My loyal readers know that I don’t believe in “making” horses do anything. I don’t even believe it’s possible to “make” horses do anything (and neither do others, as evidenced by the famous saying, “you can lead a horse to water but you can’t make him drink”).
So why am I talking about making your horse pay attention? Simply because it would sound a little strange if I talked about how to persuade your horse to pay attention…or encourage your horse to pay attention. Those phrases sound too half-hearted for such a serious endeavor. And they miss the point — that paying attention is non-negotiable.
If you have horses that are unfocused or easily distracted…or more concerned with their own welfare than yours…or convinced that their agenda is more important than anything you might come up with…or who tune you out when they decide they feel like listening to a different kind of music than whatever it is you’re playing, read on. I have some ideas that might help you.
Unfortunately, as usual, the onus is on you. Here are some questions to ask yourself:
1. Are you paying attention to your horse (I mean really paying attention)? If you want your horse to pay attention to you, you have to pay attention to your horse. If you want your horse to stay focused on you, you have to stay focused on your horse. Admittedly, this can be a challenge. Especially when you want to chat in the barn aisle or text your BFF. Well, too bad. You have work to do. And if you want to get the job done, you have to make sacrifices.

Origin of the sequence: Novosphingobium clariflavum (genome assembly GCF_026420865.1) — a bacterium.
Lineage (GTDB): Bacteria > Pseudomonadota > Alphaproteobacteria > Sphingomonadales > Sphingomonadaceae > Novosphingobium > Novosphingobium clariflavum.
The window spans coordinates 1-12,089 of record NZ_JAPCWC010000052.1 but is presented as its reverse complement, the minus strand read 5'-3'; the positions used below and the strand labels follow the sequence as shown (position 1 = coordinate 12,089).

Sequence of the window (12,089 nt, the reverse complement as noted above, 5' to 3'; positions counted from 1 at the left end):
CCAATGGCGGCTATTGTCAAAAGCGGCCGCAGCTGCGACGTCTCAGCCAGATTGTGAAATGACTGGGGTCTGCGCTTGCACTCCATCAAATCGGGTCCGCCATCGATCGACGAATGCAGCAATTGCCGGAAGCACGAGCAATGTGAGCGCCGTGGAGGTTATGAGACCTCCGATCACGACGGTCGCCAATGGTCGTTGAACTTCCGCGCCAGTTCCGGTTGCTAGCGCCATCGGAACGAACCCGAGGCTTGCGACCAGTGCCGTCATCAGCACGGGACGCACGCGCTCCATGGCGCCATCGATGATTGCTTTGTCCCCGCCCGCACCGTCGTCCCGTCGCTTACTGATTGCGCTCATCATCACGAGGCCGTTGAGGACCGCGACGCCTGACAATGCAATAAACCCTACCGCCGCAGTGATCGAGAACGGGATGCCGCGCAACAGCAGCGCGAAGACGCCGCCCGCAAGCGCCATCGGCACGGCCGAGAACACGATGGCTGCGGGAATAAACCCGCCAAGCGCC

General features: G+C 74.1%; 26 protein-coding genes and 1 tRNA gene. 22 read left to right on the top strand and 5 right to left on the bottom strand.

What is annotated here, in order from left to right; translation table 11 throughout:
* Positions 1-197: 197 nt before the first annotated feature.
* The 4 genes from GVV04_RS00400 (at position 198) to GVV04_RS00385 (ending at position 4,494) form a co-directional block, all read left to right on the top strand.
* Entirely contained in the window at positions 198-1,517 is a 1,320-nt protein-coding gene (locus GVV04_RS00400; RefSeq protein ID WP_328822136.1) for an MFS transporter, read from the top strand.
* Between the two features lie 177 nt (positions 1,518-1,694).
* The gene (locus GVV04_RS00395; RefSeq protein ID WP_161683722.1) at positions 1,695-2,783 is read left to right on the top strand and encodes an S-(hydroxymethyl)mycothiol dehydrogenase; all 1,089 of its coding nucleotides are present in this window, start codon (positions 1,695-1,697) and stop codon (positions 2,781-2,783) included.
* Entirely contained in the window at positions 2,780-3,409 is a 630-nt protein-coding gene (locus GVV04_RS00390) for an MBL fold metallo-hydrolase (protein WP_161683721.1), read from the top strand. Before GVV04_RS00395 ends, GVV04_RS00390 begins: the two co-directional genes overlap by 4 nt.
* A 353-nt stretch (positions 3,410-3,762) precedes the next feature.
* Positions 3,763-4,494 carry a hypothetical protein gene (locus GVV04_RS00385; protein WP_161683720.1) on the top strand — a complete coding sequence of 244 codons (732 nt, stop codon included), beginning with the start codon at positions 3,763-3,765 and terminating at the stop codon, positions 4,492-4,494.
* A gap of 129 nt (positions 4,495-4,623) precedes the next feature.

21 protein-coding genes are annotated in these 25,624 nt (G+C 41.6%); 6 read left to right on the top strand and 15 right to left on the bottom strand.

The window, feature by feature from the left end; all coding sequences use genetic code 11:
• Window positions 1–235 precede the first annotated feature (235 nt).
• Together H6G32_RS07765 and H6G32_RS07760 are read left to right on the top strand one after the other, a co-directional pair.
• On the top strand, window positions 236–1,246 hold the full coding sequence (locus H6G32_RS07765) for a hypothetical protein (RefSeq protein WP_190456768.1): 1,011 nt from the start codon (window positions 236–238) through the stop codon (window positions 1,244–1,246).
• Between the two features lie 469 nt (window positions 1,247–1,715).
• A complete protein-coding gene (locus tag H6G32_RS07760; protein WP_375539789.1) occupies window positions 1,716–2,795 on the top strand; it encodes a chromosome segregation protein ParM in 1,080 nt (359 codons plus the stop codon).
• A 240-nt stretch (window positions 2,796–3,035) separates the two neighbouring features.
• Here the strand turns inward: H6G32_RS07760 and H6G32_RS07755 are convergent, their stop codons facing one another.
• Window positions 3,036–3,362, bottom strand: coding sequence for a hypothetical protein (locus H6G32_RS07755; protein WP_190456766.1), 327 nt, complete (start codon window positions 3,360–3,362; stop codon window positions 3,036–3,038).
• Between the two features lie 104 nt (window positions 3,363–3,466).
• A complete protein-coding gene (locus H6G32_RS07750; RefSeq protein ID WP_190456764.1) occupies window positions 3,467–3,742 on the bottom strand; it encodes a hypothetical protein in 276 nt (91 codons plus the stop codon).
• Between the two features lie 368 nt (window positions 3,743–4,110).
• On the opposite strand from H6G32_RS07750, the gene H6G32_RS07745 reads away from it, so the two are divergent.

2. Are you boring your horse? I know this is a hard question to answer because the answer can be hard to swallow. We consider ourselves — or at least many of us do — smarter than our horses. And while that may be true (in many instances, I know it for a fact to be false), intelligence does not equal interest. It’s easy to be smart and boring at the same time. I went to Yale; I should know.
Even if you think you might be boring your horse only on the rarest of occasions, think of how much more focused your horse might be on you if your interactions were really interesting. For example, if you never repeated the same geometric pattern twice during your schooling session. Or if you did something fun that you don’t often do, like jumping or galloping or doing groundwork or clicker training or bodywork or riding bareback or playing mounted games or agility or working equitation.
Nothing pleases a horse more than routine (unless it’s eating grass). So routine is great if all you’re interested in is pleasing your horse. Altering routine is great if you want your horse to please you (it also teaches patience and flexibility and adaptability). To be successful and not stressed-out while altering routine, it helps to be able to answer the next question in the affirmative: